By : Adeline Ang
25 September 2019
Mdm Ong Cheok Lin, 74, is a retiree who irons between 40 to 60 pieces of clothing a week—and it is not because she has a large family. Mdm Ong is one of 10 ironers for The Social Iron, a social enterprise that matches seniors with time-pressed families looking to outsource their ironing.
Not only are the elderly able to benefit from flexible working hours and workload, they also enjoy a consistent stream of revenue from families that subscribe to theregular ironing service. This form of work is especially helpful for elderly with mobility issues, medical conditions and/ or other commitments that make it difficult for them to find employment outside of home.
Full Steam Ahead
Previously a part-time kitchen helper at a hotel, Mdm Ong quit her job to care for her grandchildren. After her daughter engaged a helper, Mdm Ong decided to join The Social Iron after reading about it in the newspapers. Mdm Ong shares that she is happy that she can pass time productively while earning income. As the clothes will be delivered to her doorstep for ironing, she does not need to leave her home to work!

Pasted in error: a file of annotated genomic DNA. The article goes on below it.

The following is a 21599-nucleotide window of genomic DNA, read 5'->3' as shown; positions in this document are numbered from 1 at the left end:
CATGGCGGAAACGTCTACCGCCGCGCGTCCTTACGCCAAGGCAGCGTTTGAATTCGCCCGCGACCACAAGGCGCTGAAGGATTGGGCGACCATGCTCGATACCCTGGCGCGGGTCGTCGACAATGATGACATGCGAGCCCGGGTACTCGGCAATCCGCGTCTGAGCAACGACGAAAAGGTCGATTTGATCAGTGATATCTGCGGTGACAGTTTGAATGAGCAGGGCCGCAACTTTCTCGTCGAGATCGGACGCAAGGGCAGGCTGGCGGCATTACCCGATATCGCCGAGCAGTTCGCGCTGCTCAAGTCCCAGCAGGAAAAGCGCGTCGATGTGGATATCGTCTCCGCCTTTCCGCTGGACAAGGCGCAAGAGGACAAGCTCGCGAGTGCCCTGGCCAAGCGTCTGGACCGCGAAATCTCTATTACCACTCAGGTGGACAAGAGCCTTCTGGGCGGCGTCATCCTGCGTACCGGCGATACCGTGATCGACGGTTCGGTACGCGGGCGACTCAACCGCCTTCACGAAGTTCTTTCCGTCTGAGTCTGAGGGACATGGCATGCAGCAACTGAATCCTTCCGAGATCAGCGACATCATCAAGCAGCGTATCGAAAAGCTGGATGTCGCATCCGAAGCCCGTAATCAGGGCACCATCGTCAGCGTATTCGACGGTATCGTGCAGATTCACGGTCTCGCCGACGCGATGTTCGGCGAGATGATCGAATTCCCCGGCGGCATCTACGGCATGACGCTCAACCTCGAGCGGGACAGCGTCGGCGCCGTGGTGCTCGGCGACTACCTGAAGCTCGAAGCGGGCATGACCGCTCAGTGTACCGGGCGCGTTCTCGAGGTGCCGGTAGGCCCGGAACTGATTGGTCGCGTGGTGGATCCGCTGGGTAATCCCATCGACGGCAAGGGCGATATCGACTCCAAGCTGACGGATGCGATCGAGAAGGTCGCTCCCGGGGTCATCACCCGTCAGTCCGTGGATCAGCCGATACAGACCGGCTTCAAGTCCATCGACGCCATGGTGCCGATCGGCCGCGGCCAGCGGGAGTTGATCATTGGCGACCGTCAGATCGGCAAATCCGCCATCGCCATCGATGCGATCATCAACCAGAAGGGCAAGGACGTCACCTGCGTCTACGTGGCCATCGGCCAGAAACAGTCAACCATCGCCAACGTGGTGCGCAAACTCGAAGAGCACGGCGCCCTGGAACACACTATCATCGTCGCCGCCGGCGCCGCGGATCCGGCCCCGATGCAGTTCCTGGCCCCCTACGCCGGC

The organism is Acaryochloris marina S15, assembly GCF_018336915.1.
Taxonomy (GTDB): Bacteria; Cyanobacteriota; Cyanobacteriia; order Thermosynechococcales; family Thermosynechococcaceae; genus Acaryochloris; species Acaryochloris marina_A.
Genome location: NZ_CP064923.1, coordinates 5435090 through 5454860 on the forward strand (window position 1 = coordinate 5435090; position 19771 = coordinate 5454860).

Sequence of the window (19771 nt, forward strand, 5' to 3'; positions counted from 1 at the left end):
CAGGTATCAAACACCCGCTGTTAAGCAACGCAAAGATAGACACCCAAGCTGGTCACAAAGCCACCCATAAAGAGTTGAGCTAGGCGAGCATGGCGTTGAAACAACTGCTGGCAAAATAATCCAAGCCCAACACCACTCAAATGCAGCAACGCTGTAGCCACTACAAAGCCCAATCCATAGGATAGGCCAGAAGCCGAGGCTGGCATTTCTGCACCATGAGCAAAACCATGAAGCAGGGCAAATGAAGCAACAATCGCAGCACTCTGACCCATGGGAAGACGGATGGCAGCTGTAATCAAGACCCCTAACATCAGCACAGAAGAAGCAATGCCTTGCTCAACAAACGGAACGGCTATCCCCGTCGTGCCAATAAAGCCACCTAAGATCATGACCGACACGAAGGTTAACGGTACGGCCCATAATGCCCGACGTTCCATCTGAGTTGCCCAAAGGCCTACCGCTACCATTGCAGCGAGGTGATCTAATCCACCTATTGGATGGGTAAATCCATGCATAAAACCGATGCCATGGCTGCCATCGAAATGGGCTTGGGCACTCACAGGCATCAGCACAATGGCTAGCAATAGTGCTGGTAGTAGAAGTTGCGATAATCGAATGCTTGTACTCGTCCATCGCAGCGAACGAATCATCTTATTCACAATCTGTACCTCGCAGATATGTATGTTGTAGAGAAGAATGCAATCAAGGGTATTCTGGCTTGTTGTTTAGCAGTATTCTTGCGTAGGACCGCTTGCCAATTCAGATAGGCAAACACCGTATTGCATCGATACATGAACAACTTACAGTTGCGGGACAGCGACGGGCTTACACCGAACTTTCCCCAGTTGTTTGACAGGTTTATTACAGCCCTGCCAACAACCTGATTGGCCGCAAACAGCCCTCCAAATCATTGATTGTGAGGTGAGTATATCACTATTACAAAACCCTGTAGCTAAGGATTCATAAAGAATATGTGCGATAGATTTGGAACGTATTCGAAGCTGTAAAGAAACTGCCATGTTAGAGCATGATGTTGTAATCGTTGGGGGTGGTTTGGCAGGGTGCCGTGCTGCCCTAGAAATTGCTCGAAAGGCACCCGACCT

Seniors like Mdm Ong also get to attend training workshops to hone their ironing skills and catch up with fellow ‘ironers’. Mdm Lum, who has a full-time job as a telephone operator, is also a trainer at The Social Iron. New ironers would need to meet Mdm Lum’s stringent standards before they ‘graduate’ to take on customers of their own. One of them is Mr Ken Loh, 62, the first male ironer who joined the team earlier this year. He says, “It is important to ensure that the clothes are ironed well so that the customers are happy to receive them!”
Striking the Iron While It's Hot
The Social Iron is the brainchild of Mr Darren Wong, 37, who saw the chance to create work opportunities for the elderly.
Left: Darren Wong, founder of The Social Iron
Darren had pitched the idea during the HDB Cool Ideas Pitch, a platform to help budding innovators develop their ideas for real world application. Promising pitches are adopted by industry players, with the innovators being offered mentorship and resources. The Social Iron has been adopted by Goodlife!, a community-based family service centre that provides a range of services to promote active ageing within the Marine Parade community.